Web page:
- It makes it easier for an individual to identify specific areas for development, rather than just focusing on mental toughness as a generic concept.
I am accredited by AQR to use their highly reliable and valid measure of mental toughness called MTQPlus. This instrument is based on a comprehensive model developed by AQR over the past 15 years. It has been tested and developed in occupational, educational and sporting settings and has provided an outstanding platform for many people to assess and develop their mental toughness to improve aspects of their working life, sporting performance and educational experience.
Thus, it can be measured and it can be developed. Just looking at the different components demonstrates how it can mean that a mentally tough individual is less likely to suffer the negative consequences of the stressors that they face, as they will be better able to deal with those in productive and effective ways.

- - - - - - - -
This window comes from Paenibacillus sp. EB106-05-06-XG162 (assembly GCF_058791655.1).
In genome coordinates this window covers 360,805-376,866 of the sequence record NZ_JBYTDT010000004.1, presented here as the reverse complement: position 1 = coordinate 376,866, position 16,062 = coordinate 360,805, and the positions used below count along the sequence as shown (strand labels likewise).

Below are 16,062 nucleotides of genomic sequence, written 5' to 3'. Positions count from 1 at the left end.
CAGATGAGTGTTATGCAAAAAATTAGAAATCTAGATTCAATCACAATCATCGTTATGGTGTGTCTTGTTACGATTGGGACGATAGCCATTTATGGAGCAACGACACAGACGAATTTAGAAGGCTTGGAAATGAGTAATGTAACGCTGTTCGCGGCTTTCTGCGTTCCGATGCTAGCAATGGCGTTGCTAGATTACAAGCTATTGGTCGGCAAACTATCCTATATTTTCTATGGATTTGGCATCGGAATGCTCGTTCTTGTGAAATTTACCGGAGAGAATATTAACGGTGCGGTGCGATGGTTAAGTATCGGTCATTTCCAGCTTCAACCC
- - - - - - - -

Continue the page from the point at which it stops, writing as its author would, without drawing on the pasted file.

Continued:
Imagine being able to develop this…
Imagine being able to develop all of these areas and experiencing results that allow you to perform better, experience improved wellbeing and generally gaining a more positive outlook. Now that would be good…right?
If you want to develop your mental toughness either overall or in one or more of the specific elements, get in touch.
You could experience:
- An MTQPlus assessment and feedback.
- A mental toughness workshop.
- A mental toughness coaching programme.
Steve Dent is a Mental Toughness Coach & Trainer, Accredited by AQR International to administer the MTQPlus assessment, INLPTA Master Practitioner of NLP and founder of Pro Mind Coaching & Training.